March 26, 2013

Mike Lancaster: "0.4" (or "Human.4")

Title: 0.4 (U.S.A.: Human.4) [0.4 on Amazon - Human.4 on Amazon | on Goodreads]
Series: Point 4 (1st of 2 books)
Author: Mike Lancaster [Site | Goodreads]
Genres: Sci-Fi, Dystopian
Year: 2011
Age: 12+
Stars: 4/5
Pros: Unique premise. Gripping, thought-provoking story that sucks you in. Told in a peculiar way (via audiotapes; reason is explained at the end).
Cons: Rather short novel that doesn't leave much space for character development - though I guess it isn't supposed to, given the nature of the story itself. Laconic writing, with very short sentences.
Will appeal to: Those who are in for a different dystopian - not of the usual post-apocalyptic variety, but more of a creepy, wondering-where-we-are-heading-for type.

Blurb: Kyle Straker volunteered to be hypnotized at the annual community talent show, expecting the same old lame amateur acts. But when he wakes up, his world will never be the same. Televisions and computers no longer work, but a strange language streams across their screens*. Everyone’s behaving oddly. It’s as if Kyle doesn’t exist. Is this nightmare a result of the hypnosis? Will Kyle wake up with a snap of fingers to roars of laughter? Or is this something much more sinister? Narrated on a set of found cassette tapes at an unspecified point in the future, Human.4 is an absolutely chilling look at technology gone too far. (Amazon - from the Human.4 version)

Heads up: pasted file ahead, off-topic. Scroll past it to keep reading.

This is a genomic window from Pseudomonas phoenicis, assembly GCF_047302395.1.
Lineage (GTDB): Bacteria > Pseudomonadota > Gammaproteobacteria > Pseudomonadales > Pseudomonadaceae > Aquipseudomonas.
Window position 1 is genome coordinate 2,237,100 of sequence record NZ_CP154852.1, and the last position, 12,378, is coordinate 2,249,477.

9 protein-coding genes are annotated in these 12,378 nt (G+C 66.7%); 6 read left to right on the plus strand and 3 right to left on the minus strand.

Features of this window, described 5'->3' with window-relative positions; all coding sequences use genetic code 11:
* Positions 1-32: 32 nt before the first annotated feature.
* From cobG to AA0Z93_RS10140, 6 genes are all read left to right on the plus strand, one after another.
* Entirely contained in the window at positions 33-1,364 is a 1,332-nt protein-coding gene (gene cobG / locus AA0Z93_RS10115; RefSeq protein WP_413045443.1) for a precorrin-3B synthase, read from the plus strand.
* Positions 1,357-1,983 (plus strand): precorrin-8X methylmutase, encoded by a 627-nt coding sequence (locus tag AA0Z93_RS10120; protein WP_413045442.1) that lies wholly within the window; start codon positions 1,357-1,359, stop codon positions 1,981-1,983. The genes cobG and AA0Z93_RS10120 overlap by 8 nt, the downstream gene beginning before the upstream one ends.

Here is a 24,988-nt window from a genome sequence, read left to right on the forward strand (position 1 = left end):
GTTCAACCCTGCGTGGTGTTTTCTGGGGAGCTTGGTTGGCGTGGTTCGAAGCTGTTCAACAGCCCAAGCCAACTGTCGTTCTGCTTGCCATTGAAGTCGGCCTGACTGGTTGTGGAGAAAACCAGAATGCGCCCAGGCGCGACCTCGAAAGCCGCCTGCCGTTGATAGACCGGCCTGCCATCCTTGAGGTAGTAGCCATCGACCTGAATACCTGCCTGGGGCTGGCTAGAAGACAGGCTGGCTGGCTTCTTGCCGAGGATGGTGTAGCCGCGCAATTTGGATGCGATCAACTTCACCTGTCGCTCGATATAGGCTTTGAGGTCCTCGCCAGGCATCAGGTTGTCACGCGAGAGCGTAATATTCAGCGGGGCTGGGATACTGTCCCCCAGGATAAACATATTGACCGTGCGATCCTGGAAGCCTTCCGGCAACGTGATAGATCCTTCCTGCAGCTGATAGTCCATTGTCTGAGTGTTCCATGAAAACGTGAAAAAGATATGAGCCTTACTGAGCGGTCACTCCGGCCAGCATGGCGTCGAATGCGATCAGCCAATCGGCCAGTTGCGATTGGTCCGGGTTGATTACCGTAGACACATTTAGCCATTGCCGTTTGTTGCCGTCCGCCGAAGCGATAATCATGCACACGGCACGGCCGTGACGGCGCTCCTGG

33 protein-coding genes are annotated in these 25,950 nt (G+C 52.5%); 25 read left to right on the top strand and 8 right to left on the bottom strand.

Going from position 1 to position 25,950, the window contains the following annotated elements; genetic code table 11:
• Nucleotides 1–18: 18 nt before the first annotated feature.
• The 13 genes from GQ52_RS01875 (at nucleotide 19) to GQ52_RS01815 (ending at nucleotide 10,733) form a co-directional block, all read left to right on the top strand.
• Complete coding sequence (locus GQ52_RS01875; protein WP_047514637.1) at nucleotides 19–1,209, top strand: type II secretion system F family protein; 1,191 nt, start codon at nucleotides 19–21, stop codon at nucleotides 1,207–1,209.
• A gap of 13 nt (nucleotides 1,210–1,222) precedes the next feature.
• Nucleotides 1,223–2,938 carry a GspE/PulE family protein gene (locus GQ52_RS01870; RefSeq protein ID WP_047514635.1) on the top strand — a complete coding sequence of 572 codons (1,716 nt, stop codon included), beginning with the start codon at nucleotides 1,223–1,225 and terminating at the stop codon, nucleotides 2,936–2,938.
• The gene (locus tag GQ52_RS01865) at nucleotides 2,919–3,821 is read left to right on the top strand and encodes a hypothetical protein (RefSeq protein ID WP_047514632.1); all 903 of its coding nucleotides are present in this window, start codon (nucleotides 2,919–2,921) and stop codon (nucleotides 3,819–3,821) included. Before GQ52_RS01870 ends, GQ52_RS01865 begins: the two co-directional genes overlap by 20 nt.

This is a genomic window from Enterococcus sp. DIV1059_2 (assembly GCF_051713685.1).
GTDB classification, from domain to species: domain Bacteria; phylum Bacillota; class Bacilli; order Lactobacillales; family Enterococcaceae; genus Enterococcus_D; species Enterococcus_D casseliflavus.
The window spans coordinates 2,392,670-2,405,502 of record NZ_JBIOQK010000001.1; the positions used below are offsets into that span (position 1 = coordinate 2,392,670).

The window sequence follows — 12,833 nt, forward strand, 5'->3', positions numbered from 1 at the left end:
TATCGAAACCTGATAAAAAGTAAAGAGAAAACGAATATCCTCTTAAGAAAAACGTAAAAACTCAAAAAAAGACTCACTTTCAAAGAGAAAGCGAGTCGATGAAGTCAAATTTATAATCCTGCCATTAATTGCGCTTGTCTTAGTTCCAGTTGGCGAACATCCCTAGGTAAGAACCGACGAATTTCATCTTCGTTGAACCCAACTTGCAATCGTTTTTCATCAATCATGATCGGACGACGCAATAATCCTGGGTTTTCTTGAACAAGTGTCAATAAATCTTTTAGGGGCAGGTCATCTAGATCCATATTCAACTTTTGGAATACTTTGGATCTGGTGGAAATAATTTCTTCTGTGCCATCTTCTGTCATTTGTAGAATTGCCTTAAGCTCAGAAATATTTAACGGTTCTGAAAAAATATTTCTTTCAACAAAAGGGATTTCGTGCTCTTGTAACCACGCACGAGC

*Reviewer's note: actually, the strange language only affects computers, while TV screens remain blank...

Review: Note: despite being published with two different titles, it is the same book. I linked to the respective Amazon pages for the two versions because of the blurbs and reviews being different; but as for Goodreads, apart from the blurbs (taken from the Amazon pages I mentioned), the reviews are of course identical - so I didn't bothered :).
Before getting onto the actual review, a short note on the titles. Without giving too much of the plot away, I can say that 0.4 works better than Human.4 to me for that very reason - it is less spoilery. At a certain point of the book, someone comes up with a theory about what the mentioned 0.4 stands for, and only later do we get the right explanation. Human.4 is probably more suggestive in terms of attracting potential readers, but on the other hand, when I came across the title 0.4 for the first time, I had to know what the book was about - so I guess that one works too.